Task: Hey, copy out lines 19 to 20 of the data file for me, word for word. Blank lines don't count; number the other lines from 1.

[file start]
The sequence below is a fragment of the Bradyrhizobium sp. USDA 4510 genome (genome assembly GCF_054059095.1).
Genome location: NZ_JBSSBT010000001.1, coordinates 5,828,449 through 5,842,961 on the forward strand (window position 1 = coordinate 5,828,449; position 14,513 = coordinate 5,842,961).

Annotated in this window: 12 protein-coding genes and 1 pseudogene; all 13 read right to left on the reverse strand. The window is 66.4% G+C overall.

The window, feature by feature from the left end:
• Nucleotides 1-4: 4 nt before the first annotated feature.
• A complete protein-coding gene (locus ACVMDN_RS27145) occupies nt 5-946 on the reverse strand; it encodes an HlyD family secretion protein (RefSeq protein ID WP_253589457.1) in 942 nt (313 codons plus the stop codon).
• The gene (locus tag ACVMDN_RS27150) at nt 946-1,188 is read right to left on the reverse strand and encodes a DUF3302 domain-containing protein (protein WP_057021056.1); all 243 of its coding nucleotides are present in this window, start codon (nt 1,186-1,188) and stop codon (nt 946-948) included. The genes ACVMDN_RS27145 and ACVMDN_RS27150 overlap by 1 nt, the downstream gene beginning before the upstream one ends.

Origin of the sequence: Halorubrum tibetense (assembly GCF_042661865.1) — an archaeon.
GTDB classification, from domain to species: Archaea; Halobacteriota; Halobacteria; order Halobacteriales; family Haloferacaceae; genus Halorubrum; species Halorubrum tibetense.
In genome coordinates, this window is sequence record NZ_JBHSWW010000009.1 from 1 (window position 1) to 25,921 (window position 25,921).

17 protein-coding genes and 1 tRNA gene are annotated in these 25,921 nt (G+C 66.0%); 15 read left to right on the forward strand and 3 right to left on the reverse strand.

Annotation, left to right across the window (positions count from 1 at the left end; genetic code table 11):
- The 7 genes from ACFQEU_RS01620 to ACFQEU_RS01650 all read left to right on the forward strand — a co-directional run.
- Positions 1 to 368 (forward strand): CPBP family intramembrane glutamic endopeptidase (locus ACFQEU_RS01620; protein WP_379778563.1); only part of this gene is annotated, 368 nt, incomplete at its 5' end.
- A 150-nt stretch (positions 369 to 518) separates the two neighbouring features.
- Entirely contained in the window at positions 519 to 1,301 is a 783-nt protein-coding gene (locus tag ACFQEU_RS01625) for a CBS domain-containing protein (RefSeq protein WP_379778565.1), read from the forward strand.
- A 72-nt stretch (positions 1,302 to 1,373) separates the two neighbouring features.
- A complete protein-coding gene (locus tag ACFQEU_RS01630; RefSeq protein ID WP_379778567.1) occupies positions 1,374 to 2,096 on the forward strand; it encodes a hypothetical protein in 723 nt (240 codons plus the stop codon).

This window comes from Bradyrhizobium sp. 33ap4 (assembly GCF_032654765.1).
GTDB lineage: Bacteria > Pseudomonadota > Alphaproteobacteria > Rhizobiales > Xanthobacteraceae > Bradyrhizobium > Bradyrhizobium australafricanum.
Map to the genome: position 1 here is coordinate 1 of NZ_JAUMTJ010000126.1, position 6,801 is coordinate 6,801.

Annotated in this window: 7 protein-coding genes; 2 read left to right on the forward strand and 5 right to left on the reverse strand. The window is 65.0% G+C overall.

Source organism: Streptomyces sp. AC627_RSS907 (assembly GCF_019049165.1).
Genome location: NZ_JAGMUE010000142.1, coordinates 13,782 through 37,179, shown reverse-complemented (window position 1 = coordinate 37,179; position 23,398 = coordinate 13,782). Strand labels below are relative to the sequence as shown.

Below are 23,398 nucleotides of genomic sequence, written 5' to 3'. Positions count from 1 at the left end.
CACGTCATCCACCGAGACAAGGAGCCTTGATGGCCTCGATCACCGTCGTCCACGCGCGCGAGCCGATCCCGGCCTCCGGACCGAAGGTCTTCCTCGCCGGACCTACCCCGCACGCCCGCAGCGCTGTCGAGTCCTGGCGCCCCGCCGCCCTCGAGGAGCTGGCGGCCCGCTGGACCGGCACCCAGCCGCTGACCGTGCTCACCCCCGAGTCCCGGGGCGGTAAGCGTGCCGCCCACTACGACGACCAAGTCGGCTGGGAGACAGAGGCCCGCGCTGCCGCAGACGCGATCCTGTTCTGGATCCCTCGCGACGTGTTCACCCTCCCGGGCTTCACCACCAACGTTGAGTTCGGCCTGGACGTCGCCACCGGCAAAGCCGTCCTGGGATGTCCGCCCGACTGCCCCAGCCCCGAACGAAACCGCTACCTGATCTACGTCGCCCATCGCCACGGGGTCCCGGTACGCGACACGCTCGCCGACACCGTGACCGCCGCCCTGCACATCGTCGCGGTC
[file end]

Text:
This window comes from Bradyrhizobium sp. 33ap4 (assembly GCF_032654765.1).
GTDB lineage: Bacteria > Pseudomonadota > Alphaproteobacteria > Rhizobiales > Xanthobacteraceae > Bradyrhizobium > Bradyrhizobium australafricanum.